Altec Lansing Expressionist Plus v. Edifier E3350
Two 2.1 speaker systems sound it out
Review With most computers bulging at the seams with music and video files, the days of making do with even a cheap set of active stereo speakers, let alone laptop offerings, are truly dead and buried. A decent 2.1 active speaker system will not only pay dividends when it comes to playing your music but can also provide bowel trembling bass when playing games or watching video.
PC palpitator: Altec Lansing's Expressionist Plus FX3021
Recently, Edifier and Altec Lansing simultaneously released new 2.1 speaker sets that are in head-on competition. Both consist of a meaty downward firing subwoofer and a couple of satellites. Both have clearly spent some time and effort on styling as well as performance. And both are yours for under eighty quid.
Edifier describes the E3350 subwoofer as looking like an, ahem, ‘exotic pyramid’. Yes, quite. Fourth Dynasty envy aside the E3350 continues the restrained and minimalist styling we have come to expect from Edifier, of late. Even though everything is made of plastic, it’s a high-quality plastic with blemish-free matt black surfaces. Some rather nice design touches include the diffuse red halo LED that surrounds the touch sensitive on/off switch on top of the subwoofer and the satellites' cloth speaker covers.
Altec has gone for an altogether more curvaceous and organic design theme with its Expressionist Plus. This works well on the lovely gloss black subwoofer but the satellites look just little on the cheap side when placed alongside it, and this isn’t helped by the over-designed speaker grilles and satin finish metal stands. Although the latter do, at least, allow you to change the angle of the speaker units themselves.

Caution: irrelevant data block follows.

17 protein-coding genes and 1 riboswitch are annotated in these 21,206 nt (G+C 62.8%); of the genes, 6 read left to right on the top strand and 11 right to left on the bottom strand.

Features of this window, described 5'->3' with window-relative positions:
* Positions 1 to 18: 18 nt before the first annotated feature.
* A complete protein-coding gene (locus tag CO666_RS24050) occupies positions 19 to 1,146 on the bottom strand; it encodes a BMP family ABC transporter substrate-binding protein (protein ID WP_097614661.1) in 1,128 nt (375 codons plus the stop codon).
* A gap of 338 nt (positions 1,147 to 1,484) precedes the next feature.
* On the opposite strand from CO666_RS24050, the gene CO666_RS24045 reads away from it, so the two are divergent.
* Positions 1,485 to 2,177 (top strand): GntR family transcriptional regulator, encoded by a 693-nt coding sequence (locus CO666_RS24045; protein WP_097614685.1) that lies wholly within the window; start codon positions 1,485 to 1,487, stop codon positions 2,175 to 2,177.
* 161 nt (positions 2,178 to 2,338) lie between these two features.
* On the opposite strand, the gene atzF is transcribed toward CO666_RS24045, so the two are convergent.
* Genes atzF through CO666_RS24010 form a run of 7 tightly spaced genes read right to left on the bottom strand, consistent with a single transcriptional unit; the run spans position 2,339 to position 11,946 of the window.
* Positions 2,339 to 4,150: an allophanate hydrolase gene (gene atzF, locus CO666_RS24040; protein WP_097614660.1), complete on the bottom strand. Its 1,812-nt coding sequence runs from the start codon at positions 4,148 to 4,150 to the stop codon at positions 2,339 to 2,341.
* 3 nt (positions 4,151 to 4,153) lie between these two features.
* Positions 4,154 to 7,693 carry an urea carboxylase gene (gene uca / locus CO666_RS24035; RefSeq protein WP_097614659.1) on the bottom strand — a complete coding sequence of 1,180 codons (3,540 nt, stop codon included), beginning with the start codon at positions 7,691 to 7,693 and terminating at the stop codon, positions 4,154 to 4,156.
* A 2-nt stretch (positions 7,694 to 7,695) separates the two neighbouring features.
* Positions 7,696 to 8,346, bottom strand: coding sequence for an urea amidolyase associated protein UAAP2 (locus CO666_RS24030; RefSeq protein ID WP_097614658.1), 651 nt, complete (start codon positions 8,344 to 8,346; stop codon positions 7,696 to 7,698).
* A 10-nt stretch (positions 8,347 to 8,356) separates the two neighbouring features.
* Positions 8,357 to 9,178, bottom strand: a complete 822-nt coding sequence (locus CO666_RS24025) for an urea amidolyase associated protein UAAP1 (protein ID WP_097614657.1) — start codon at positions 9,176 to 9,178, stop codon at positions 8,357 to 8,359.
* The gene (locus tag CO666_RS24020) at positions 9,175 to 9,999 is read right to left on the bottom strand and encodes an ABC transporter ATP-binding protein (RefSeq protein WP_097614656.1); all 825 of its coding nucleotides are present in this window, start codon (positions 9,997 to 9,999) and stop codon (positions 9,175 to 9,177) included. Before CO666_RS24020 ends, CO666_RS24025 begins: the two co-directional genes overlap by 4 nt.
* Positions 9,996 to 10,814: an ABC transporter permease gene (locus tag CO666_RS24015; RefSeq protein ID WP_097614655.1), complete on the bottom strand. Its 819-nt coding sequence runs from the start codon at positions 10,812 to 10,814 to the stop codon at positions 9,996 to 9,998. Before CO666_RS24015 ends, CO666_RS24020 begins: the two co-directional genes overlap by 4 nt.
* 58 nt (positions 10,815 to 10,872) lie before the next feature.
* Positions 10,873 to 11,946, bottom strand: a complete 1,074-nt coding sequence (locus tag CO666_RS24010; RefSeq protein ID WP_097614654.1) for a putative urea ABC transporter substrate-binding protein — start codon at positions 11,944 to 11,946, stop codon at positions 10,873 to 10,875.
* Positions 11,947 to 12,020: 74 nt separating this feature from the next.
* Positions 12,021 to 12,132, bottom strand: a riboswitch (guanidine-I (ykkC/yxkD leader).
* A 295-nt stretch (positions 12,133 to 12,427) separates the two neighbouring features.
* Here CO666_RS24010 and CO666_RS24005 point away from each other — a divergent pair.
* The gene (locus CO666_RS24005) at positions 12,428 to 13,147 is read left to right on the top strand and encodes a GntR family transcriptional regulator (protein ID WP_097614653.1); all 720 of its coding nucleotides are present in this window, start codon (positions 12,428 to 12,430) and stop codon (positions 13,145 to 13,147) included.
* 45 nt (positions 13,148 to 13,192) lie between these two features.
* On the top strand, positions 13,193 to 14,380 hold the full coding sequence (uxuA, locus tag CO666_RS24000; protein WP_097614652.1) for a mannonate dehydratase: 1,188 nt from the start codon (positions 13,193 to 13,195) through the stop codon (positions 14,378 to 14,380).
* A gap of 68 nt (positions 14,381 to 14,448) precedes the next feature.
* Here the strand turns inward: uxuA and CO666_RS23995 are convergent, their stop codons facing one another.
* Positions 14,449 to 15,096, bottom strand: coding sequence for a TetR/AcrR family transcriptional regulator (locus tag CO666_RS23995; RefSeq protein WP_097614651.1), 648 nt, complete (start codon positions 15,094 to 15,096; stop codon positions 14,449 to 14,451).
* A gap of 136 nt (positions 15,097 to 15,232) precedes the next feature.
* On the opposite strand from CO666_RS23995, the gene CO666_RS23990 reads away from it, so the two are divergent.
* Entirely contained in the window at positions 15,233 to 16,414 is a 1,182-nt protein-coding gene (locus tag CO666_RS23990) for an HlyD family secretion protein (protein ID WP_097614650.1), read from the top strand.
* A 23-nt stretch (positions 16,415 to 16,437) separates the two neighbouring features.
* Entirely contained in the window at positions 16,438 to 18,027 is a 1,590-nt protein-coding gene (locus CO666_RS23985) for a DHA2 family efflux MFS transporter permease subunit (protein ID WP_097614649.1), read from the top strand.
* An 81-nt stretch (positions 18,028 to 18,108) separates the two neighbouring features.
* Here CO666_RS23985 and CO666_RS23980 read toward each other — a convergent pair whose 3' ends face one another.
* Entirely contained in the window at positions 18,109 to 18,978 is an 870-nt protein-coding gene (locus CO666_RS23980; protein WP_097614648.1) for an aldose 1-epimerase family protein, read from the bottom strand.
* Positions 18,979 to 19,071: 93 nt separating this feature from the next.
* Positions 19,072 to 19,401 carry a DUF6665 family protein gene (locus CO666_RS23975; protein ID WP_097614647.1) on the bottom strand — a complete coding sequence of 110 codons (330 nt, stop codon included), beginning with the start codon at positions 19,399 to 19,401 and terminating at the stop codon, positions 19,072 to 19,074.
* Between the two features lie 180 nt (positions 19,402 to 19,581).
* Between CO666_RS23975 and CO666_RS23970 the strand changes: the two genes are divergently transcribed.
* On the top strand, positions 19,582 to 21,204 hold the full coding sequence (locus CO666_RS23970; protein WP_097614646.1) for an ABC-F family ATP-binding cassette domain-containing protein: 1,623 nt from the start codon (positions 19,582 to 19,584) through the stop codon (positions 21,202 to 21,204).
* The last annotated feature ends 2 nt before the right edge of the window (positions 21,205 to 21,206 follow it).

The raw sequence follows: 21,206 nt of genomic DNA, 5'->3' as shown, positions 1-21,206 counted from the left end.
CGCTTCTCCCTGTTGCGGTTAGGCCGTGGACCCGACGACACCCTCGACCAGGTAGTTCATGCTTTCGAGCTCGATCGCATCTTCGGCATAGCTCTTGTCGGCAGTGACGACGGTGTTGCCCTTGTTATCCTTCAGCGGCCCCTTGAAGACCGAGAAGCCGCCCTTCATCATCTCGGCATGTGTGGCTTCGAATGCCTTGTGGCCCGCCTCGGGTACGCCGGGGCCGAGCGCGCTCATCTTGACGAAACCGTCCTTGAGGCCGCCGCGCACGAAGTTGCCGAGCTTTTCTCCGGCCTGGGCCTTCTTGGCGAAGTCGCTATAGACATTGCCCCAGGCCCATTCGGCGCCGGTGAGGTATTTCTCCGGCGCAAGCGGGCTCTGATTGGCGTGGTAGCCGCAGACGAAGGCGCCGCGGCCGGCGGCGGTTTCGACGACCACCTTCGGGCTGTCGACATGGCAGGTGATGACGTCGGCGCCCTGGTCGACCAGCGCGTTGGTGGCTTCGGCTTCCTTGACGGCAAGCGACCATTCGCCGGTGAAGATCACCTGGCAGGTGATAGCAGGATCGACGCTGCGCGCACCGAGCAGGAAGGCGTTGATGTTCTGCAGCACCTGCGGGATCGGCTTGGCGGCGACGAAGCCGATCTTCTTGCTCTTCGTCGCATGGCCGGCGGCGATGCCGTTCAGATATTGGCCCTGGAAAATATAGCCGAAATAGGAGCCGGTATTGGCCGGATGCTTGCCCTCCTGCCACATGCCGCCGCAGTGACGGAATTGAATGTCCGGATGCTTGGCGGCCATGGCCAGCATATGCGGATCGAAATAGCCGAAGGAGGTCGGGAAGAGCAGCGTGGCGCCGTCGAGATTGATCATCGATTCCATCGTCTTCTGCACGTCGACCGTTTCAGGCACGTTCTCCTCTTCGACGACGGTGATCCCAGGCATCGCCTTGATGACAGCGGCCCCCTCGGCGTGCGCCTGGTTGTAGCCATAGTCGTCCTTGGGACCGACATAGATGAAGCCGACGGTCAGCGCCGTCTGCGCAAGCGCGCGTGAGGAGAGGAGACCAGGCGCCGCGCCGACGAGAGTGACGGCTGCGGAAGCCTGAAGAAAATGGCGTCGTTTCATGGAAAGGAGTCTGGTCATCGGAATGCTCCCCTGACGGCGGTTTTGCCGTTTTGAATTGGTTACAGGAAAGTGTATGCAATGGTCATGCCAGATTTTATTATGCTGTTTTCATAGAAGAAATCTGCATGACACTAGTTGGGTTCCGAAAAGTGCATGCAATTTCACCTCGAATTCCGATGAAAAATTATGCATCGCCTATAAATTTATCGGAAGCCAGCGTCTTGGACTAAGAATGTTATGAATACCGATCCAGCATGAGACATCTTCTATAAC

In short the Altec satellites look a little too much like PC speakers while the Edifier's look like small hi-fi speakers and we know which look we prefer.
Hi-Fi choice? Edifier's E3350
Edifier has also thought rather harder than Altec about the best way to connect up a 2.1 speaker. The E3350's satellite tether cable branches from the subwoofer to each speaker allowing for a great degree of flexibility. Altec's approach is to connect one speaker to the sub and then use a separate cable to connect the two satellites together. The farthest apart you can separate the two Altec speakers is 150cm, while the Edifier’s can manage twice that distance.
Take 2.1 speakers into the shower?
I was looking for some speakers at the end of last year. Due to space issues I had to discount mount of the 2.1 offerings (plus they all look bloody strange nowadays, esp the subs). In the end I went for some Bose Companion 2. Only 2 desktop speakers, but with enough thudding ability to keep me happy. I've had a Bose Wave Radio/CD for ages, so knew Bose's previous for getting a lot of sound out of not a lot of box(es).
Neither manufacturer gives any power consumption figure for standby or typical operating.conditions nor makes any claim for electrical efficiency. Both devices are externally powered which is often a sign that electricity use is not well managed. ..
That's the problem with writing an article so that the important details are in the middle rather than at the start or the end.
The driver dimensions are detailed on page 3.
Thats the problem with not reading the whole article and them basing your comments on assumptions.
@ Allan 1
No, those are not driver dimensions on page 2. They are the dimensions of their enclosures.
That's the problem with not knowing anything about speakers and them basing your comments on assumptions.